I’m awake too early. Still in bed with eyes wide open, staring at the ceiling, too excited to go back to sleep. Today, we’re going apple picking.
All I can think about are the bright blue skies, warm golden sunshine, and endless fruit that awaits us when we get there.
What can I say about apple picking that hasn’t already been said? That there’s something wonderful about standing amongst rows of trees, many of them heavy with fruit, the yeasty smell of fallen, fermenting fruit in the air?
That trekking out with your friends or family to an orchard, a basket slung over your arm, feels like a celebration, just like carving a turkey or chopping down a Christmas tree?
Or maybe that picking apples, to me, is one of those activities that’s so quintessentially autumnal, like pumpkin carving or sipping cider, that when you go with your friends and family, surrounded by the harvest and clutching your cardigan, you find yourself thinking:
This. This! This is why there’s just no time like fall!
Back in our kitchen, we decided to make a dozen of these easy rustic tartlets, inspired by the happy exhaustion experienced after being outside all day.
There’s no pie or tart pan to worry about, no crust to fuss over. It’s just a simple, effortless pastry.
The idea for these simple tartlets isn’t hard to mimic: make a pastry dough and roll it out nice and thin. Use a biscuit or cookie cutter to cut out twelve or so rounds, then top them with sliced fruit in any pattern you’d like. Sprinkle with cinnamon and sugar, and bake until golden brown.
By the evening, Tim and I were full and satisfied, gazing at our delicious stash in the fridge, and feeling pretty thankful for this glorious season that is fall.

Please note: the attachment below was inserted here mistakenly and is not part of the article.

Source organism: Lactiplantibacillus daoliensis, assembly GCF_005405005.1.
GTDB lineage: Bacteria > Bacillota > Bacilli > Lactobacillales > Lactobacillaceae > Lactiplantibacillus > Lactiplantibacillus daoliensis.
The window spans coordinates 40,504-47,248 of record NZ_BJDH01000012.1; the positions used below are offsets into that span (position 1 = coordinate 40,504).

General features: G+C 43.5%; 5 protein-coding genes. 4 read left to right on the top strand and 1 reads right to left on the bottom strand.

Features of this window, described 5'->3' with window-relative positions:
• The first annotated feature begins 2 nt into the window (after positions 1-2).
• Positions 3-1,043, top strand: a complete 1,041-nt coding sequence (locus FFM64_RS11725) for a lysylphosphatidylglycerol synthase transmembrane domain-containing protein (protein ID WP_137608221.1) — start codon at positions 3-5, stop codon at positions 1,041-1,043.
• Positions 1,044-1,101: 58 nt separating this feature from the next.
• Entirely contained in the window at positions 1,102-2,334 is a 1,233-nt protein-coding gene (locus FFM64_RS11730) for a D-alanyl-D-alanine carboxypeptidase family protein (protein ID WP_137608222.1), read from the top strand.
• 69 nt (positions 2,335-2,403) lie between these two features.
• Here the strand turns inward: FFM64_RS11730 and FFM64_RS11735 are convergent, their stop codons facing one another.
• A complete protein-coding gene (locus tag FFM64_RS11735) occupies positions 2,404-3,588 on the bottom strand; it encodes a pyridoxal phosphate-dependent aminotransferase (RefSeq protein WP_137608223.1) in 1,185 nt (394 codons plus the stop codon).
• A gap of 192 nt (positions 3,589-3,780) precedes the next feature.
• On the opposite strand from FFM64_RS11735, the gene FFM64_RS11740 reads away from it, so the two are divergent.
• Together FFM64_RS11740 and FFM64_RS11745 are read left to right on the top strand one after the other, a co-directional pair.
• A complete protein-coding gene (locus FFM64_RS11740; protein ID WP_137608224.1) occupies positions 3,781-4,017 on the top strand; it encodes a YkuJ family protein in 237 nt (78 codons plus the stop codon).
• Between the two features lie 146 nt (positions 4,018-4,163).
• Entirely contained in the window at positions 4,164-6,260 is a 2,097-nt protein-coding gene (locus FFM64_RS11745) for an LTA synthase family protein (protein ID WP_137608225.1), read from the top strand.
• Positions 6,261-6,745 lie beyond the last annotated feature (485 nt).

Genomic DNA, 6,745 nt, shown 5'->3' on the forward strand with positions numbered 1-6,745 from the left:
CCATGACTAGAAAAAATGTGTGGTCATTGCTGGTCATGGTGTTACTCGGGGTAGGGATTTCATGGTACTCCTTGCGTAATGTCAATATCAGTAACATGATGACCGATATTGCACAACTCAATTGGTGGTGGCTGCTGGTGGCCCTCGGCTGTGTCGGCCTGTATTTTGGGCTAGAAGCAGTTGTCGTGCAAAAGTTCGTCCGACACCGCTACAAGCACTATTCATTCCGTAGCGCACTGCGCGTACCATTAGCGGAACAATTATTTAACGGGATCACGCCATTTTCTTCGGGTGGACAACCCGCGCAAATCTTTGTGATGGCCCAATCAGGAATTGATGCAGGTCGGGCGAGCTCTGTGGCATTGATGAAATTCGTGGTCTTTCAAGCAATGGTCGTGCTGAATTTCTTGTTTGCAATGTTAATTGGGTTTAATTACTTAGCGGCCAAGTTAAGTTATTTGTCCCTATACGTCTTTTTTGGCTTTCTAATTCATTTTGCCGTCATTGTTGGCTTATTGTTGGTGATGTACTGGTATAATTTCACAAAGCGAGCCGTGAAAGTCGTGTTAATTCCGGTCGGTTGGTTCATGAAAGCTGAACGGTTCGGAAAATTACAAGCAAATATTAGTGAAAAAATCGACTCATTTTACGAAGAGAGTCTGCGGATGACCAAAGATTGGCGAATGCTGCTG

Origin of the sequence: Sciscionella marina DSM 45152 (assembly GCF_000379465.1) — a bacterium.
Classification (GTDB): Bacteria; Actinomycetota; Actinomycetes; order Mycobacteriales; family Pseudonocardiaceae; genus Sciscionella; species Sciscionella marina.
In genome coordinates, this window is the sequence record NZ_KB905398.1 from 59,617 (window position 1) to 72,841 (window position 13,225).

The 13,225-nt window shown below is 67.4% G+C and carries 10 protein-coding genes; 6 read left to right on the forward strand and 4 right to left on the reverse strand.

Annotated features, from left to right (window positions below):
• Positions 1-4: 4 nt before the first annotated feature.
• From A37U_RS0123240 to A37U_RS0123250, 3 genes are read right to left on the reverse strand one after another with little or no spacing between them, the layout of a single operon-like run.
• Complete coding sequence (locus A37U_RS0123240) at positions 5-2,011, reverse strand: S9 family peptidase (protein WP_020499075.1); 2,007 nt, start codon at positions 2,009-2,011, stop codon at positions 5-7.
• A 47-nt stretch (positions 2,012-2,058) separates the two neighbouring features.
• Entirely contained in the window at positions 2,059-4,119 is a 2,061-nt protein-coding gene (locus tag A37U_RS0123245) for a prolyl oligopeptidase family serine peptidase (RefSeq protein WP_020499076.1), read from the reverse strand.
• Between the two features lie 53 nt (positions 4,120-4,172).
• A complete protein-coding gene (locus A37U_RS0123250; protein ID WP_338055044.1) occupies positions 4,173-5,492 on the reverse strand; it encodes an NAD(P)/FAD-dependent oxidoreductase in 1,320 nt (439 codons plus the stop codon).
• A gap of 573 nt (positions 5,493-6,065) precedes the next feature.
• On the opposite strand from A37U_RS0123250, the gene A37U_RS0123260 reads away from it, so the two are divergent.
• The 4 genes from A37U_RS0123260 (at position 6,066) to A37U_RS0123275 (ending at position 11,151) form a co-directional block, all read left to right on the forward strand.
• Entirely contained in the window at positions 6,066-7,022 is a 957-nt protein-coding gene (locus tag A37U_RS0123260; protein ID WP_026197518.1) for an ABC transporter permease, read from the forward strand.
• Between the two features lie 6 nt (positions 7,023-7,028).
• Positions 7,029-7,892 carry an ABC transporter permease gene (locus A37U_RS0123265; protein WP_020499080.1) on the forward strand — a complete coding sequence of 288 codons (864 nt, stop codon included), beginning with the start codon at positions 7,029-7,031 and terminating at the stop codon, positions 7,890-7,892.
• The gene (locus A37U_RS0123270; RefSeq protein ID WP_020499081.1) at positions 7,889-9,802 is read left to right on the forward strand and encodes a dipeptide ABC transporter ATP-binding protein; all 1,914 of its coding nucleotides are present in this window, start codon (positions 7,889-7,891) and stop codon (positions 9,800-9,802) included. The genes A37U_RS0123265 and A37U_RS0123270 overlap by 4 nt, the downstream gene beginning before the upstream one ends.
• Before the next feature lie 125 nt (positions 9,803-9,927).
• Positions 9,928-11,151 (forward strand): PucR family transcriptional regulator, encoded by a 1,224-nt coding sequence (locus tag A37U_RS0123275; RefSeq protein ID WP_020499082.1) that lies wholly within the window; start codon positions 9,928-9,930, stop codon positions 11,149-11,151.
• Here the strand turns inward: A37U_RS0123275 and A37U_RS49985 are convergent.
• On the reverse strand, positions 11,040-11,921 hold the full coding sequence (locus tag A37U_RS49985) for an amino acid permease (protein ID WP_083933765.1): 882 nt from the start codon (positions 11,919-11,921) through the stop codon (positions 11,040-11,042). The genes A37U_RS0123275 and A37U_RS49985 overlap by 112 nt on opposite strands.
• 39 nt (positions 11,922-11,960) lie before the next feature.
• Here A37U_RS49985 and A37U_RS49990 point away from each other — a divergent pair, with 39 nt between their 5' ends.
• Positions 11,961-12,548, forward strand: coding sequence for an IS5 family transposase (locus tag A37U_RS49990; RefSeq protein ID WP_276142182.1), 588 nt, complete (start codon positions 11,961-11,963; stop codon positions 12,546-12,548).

Oh, apple picking, you know what happiness truly is.Print
These tartlets are rustic and easy, with a simple pastry base topped with thinly sliced apples, crunchy sugar, and a sprinkle of cinnamon.
For the Pastry Dough:
- 1 cup all-purpose flour, plus more for dusting
- 1/2 teaspoon salt
- 1/2 cup (1 stick) cold unsalted butter, cubed
- 1/4 cup cold water
For the Toppings:
- 3 apples (Honeycrisp, Gala, or Fuji are preferable options for baking)
- Juice of 1/2 lemon
- 1/3 cup turbinado sugar
- 2 teaspoons cinnamon
For the Pastry Crust:
- Whisk together the flour and salt in a large bowl.
- Using a pastry cutter, cut the butter into the mixture until it is broken into pea-sized pieces all coated in flour.
- Add water, and use your hands to softly knead until a dough forms, adding more flour if needed. Do not over-knead the dough.
- Form the dough into a disc and cover in plastic wrap. Refrigerate for about 45 minutes to 1 hour, until the butter has re-hardened.
To Assemble and Bake:
- Preheat oven to 350°F. Remove the dough from the refrigerator and let sit at room temperature for 5-10 minutes.
- Roll pastry dough out on a floured surface until is 1/8 inch thick. Cut out circles using a cookie or biscuit cutter that is about 3 to 3 1/2 inches in diameter.
- Quarter the apples and cut into thin, even slices. Arrange in any design you prefer, such as a fan. Lightly brush the exposed flesh of the apples with lemon juice.
- Arrange apple slices on top of dough rounds. Sprinkle the top of the apples and the exposed pastry with turbinado sugar and cinnamon.
- Bake for 30-45 minutes, until the pastry turns lightly golden brown and the apples have shriveled slightly. Serve warm.
- Category: Tarts
- Method: Baking
- Cuisine: Dessert
Keywords: apple, tart, tartlet, pastry, cinnamon, fall
Cooking by the Numbers…
Step 1 – Make the Pastry Dough and Chill